We test how well the plug responds to commands from the mobile app and the manual control button, as well as its ability to work with supported voice commands. If the plug works with other smart devices such as door locks, doorbells, and security cameras, we configure another device to trigger it via a routine or a scene, and evaluate how seamlessly that process works.
We also create schedules to see how well the plug follows them. If it reports power usage, we compare the plug’s energy readings to those from a competing plug or a power meter.
To test indoor and outdoor security cameras, we install them according to either the print or in-app instructions. We take into account the installation difficulty, whether it requires wiring, the availability of mounting options, and the setup length. When we evaluate a camera’s features, we consider its design (including the IP rating) and video resolution, plus look for things like two-way audio; Wi-Fi connectivity; color night vision; motion and sound detection; and intelligent alerts that distinguish between motions from people, cars, and animals. We also note how the cameras store motion-triggered recordings (locally, in the cloud, or both) and if storage and advanced features cost extra.
When we evaluate the image quality, we look for pincushion or barrel distortion, night vision illumination quality, picture sharpness, and color saturation. Finally, if the camera supports Alexa or Google voice commands or works with Apple HomeKit, we test its ability to stream to a display hub and how it integrates with other connected smart devices such as locks, lights, and plugs.
We test DIY home security systems that you install and manage yourself, as well as those that require professional installation. In addition to pricing and features, we base our DIY system ratings on how difficult it is to install individual components, such as door or window and motion sensors. We also consider factors such as the size of the components; response time (how long a sensor takes to send an alert after a triggering event); and the price and availability of add-on components. In addition, we factor in the price for professional monitoring, any contractual requirements, and any additional features that monitoring options unlock, including a companion mobile app or free storage for recordings.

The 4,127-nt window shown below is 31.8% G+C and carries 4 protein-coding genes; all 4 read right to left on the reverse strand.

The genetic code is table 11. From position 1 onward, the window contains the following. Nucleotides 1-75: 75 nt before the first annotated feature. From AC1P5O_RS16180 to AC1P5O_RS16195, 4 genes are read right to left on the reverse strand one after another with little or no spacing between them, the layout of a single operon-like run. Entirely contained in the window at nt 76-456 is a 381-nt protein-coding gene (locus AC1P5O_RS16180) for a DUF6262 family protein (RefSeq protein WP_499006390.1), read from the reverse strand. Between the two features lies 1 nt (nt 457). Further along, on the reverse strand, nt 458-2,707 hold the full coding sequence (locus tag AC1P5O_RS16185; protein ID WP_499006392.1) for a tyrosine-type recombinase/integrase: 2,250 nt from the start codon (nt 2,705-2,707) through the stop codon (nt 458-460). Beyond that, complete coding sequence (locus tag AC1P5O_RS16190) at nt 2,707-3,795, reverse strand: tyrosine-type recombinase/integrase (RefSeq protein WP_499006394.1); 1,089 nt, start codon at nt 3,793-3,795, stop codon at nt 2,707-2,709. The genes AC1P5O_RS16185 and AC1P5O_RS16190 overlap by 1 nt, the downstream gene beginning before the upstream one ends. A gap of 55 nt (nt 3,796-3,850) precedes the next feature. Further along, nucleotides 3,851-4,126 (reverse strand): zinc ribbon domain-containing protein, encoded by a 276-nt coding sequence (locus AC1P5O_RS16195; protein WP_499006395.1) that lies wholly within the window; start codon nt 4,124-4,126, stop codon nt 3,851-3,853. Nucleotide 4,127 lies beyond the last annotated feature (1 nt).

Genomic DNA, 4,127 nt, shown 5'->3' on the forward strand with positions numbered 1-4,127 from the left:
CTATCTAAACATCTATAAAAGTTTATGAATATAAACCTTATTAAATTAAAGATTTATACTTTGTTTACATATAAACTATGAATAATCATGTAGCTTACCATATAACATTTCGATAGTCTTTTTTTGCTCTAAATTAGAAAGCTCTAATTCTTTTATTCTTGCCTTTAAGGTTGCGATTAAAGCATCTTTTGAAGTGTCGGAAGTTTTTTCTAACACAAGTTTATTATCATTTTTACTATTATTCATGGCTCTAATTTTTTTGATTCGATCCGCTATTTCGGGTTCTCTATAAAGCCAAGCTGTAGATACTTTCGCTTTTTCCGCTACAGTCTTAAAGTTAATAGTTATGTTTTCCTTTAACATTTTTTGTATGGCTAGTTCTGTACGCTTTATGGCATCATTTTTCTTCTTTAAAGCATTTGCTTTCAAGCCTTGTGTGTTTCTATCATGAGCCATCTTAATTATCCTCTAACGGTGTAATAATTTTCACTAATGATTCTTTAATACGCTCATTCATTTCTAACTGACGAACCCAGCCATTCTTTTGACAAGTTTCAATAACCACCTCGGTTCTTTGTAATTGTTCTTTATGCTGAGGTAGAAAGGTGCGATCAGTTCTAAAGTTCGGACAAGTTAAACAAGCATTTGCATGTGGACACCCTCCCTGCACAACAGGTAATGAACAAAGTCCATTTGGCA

We also test sensor response times for professionally installed systems, as well as evaluate the ordering process. We note how long it takes for a technician to complete the installation, plus their professionalism and knowledge of the product. Other factors include the availability of battery and cellular backup options; any contractual obligations (including early termination fees); and, of course, the price.
When we test video doorbells, we start by evaluating how easy it is to install the device, especially if it requires working with low-voltage electrical wiring. If the doorbell is powered by a battery, we note how long the battery is supposed to last between charges and the difficulty of the recharging process.
We put the camera through the same image quality, motion detection, and two-way talk tests that we use for indoor and outdoor security cameras, plus look for features such as voice control, integrations with third-party devices, and head-to-toe aspect ratio. We also evaluate the mobile app, and consider video storage options and any applicable subscription fees.
Overwhelmed with choices? Our interactive guide to the best smart devices helps you pick the right products for each room in your home.